Edible oils stability preoccupies many product developers using these ingredients in their recipes and formulations. Oxidative stability of an oil is an important quality factor because it is a measure of the resistance to oxidation during processing and storage. It is sued to judge shelf life of the oil, its overall quality and its susceptibility to change.
Cooking processes are largely responsible for major changes to oils. Frying especially deep fat frying has a major damaging effect on edible oil stability. We look at some of the chemical reactions occurring which characterise the phenomenon.
In most cases free fatty acid (FFA) content and total polar materials (TPM) are the best guides to edible oil stability and decay but there are many other measures too. Whilst analytical methods to monitor these two parameters is probably the most effective when it comes to checking how far an oil has broken down, there are other measures worth considering too.
Here we look at the factors and then a brief survey of methods to help put them into context.
Factors Affecting Edible Oils Stability
The factors affecting the oxidation of edible oils are the following:-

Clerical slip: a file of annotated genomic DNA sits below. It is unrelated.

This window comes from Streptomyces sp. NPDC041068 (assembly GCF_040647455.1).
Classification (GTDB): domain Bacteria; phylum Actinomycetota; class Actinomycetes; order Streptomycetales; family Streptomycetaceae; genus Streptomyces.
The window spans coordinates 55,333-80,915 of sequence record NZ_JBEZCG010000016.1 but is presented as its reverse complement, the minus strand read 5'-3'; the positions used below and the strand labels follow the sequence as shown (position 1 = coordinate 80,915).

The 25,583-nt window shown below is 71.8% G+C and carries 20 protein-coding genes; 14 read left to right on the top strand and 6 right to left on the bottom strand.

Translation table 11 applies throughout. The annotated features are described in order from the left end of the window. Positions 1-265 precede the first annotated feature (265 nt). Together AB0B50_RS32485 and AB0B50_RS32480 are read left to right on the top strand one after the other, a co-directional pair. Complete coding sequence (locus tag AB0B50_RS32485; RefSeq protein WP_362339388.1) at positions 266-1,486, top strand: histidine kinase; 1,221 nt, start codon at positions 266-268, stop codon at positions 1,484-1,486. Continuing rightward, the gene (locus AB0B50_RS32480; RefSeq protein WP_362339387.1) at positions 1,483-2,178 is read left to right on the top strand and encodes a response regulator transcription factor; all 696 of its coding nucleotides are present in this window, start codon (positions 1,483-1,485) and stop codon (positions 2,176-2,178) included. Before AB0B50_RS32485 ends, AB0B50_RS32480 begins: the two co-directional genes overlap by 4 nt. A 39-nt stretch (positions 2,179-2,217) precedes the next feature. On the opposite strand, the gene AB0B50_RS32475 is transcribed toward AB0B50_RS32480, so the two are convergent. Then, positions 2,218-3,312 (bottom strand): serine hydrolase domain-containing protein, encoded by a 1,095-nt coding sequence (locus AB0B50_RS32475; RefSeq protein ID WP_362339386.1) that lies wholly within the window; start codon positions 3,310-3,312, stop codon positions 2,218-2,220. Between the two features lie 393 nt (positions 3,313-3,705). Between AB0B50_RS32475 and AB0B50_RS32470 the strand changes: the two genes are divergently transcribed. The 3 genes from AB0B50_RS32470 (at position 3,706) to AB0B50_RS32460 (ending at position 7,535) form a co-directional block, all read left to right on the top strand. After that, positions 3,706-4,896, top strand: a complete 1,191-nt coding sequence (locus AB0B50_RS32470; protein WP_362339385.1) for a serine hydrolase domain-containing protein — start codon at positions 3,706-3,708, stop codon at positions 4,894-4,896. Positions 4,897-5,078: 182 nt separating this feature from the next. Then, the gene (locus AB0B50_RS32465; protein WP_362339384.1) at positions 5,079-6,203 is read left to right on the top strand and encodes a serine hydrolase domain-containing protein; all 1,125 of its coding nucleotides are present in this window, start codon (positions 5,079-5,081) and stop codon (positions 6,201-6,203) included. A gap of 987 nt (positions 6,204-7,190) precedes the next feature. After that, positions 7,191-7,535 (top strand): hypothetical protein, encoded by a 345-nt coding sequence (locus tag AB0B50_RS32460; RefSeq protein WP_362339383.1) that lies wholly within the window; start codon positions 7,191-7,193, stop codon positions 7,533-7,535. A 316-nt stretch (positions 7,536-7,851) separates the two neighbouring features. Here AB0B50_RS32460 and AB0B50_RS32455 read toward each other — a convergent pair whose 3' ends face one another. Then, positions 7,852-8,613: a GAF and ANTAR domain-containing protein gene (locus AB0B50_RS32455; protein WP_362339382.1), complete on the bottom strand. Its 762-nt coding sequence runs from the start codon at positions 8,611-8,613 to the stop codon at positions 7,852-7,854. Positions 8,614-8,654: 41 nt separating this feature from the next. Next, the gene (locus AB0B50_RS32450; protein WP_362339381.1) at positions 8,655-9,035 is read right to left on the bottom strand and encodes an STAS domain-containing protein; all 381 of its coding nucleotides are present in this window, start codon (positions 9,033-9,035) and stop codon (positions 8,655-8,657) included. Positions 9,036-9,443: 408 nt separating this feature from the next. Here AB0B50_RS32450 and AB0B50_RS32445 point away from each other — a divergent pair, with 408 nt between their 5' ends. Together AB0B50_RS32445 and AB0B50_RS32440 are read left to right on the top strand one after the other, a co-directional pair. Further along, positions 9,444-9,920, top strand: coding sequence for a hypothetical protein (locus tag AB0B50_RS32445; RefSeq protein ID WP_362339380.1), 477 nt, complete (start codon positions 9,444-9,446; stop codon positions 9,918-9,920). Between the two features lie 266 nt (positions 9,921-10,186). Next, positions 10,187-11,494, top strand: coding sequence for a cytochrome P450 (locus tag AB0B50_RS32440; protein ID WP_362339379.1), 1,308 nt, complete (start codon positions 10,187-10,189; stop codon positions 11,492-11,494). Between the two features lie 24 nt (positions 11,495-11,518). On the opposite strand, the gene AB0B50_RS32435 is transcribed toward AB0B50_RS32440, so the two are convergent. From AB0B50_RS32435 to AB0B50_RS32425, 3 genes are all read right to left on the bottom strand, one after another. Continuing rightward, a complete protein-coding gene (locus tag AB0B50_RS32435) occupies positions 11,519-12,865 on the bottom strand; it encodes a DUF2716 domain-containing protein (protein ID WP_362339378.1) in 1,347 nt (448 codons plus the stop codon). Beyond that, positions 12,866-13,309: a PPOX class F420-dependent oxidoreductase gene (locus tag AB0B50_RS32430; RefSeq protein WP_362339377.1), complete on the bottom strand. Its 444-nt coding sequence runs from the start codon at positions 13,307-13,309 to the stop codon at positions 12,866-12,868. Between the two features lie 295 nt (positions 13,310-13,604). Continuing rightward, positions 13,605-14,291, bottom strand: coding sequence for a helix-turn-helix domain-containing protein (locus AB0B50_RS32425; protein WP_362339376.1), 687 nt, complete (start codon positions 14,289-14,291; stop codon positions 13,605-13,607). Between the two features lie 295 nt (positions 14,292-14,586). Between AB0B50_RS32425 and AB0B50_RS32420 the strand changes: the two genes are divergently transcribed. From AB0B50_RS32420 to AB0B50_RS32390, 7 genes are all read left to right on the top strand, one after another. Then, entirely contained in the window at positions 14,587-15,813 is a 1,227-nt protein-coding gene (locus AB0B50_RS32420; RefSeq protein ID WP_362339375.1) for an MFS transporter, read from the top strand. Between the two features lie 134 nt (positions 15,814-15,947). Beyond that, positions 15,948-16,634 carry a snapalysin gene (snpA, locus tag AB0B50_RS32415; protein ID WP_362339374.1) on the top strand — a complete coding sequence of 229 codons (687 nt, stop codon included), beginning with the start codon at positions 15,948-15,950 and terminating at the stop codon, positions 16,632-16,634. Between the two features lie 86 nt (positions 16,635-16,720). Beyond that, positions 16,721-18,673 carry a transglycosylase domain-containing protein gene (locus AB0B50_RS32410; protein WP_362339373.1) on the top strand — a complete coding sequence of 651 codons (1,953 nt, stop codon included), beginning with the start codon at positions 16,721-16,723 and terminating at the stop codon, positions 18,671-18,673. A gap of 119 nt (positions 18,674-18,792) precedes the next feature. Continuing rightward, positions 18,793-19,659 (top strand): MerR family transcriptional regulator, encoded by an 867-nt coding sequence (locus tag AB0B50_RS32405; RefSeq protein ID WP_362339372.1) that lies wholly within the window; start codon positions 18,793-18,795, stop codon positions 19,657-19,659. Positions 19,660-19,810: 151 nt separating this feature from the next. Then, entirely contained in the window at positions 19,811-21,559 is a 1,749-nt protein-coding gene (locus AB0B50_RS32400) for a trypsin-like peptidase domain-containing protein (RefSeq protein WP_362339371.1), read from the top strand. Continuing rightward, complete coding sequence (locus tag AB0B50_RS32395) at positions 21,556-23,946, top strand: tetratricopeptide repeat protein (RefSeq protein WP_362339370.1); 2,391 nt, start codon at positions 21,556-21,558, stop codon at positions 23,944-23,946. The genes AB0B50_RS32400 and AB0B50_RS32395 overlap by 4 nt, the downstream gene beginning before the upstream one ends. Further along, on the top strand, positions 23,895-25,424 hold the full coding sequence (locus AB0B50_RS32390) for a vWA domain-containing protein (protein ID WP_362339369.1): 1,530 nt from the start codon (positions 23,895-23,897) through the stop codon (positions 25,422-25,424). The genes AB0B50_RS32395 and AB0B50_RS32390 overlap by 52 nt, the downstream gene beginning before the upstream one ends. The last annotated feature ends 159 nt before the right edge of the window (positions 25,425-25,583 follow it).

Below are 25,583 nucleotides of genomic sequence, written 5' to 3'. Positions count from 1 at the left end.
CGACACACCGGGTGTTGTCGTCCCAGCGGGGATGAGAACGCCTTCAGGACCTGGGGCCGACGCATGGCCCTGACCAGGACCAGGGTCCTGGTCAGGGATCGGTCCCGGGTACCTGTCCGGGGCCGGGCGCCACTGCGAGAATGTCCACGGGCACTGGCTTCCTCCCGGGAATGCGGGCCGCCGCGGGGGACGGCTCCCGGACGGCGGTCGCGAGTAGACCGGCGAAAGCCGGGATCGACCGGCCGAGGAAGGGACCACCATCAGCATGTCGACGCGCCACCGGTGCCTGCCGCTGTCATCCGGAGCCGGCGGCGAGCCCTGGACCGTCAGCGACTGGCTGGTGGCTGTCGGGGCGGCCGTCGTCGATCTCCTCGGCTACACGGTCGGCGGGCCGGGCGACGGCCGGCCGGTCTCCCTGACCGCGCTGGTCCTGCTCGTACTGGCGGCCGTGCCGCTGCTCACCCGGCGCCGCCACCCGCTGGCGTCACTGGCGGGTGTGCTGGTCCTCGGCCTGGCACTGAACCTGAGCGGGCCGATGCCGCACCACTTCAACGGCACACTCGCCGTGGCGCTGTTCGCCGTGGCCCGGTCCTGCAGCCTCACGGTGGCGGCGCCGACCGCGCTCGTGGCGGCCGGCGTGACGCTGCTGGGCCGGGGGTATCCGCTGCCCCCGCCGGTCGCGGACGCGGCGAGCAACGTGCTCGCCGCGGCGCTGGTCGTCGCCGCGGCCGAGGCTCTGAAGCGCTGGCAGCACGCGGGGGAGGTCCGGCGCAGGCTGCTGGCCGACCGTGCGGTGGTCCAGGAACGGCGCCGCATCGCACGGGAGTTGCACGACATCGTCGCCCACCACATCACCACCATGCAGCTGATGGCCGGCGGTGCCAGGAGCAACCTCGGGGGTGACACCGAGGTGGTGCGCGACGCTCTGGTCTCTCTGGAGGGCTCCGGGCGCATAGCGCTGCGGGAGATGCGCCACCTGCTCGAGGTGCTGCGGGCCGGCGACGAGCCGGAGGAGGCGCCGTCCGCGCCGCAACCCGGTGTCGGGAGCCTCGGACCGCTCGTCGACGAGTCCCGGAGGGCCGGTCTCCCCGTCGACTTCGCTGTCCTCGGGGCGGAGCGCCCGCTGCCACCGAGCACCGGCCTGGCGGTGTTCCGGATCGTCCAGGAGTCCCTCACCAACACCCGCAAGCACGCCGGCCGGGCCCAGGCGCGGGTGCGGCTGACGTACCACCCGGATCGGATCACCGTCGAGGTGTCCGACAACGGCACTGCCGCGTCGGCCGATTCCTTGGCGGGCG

- Fatty acid composition
- Energy input in the form of heat and light
- Level of oxygenation and the presence of different types of oxygen like ozone
- Presence of peroxides
- Presence of metals especially transition metals like iron and copper
- Free radicals
- Free fatty acids and mono- and diacylglycerols
- Thermally oxidised compounds
Edible oils such as canola (maize), corn and sunflower oil are regularly used as frying oils. Their quality needs to be regularly checked as processors like to reuse oil before it breaks down and becomes unusable. The two key values are acid value and peroxide value.
Fast food outlets such as fish and chip shops, burger outlets, kebab shops all rely on high quality oil to sustain their business.
Prooxidants Affecting Edible Oils Stability
Lipid oxidation is often called autooxidation. However, in most foods there are several prooxidation systems that generate free radicals and lipid hydroperoxides. These compounds are additional to those formed during the classic initiation and propagation steps.
Prooxidants are found in virtually all food systems. These compounds initiate, facilitate or accelerate lipid oxidation. Many prooxidants are not true catalysts because they are altered during the reaction. For example, the ferrous iron is converted to ferric iron during its interactions with hydroperoxides. Singlet oxygen is converted to a hydroperoxide upon interaction with unsaturated fatty acids.
Hydroperoxides are significant and important substrates for rancidity because of the manner of their decomposition. Their breakdown results in the scission of the fatty acid to produce the low molecular weight volatile compounds that produce off-aromas. Prooxidants can accelerate lipid oxidation by directly interacting with unsaturated fatty acids to form lipid hydroperoxides. That reaction can be seen with lipoxygenases and singlet oxygen for example. Another example in the promotion and formation of free radicals is by transition metals or the action of ultraviolet light which promotes hydroperoxide decomposition.